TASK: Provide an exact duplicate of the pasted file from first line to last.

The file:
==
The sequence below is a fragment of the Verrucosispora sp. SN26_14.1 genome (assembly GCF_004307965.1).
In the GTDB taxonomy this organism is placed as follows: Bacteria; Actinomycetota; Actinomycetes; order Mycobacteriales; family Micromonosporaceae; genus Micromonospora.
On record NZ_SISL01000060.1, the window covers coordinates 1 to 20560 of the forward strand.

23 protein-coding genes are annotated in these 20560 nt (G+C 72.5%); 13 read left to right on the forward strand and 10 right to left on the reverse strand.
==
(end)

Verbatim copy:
The sequence below is a fragment of the Verrucosispora sp. SN26_14.1 genome (assembly GCF_004307965.1).
In the GTDB taxonomy this organism is placed as follows: Bacteria; Actinomycetota; Actinomycetes; order Mycobacteriales; family Micromonosporaceae; genus Micromonospora.
On record NZ_SISL01000060.1, the window covers coordinates 1 to 20560 of the forward strand.

23 protein-coding genes are annotated in these 20560 nt (G+C 72.5%); 13 read left to right on the forward strand and 10 right to left on the reverse strand.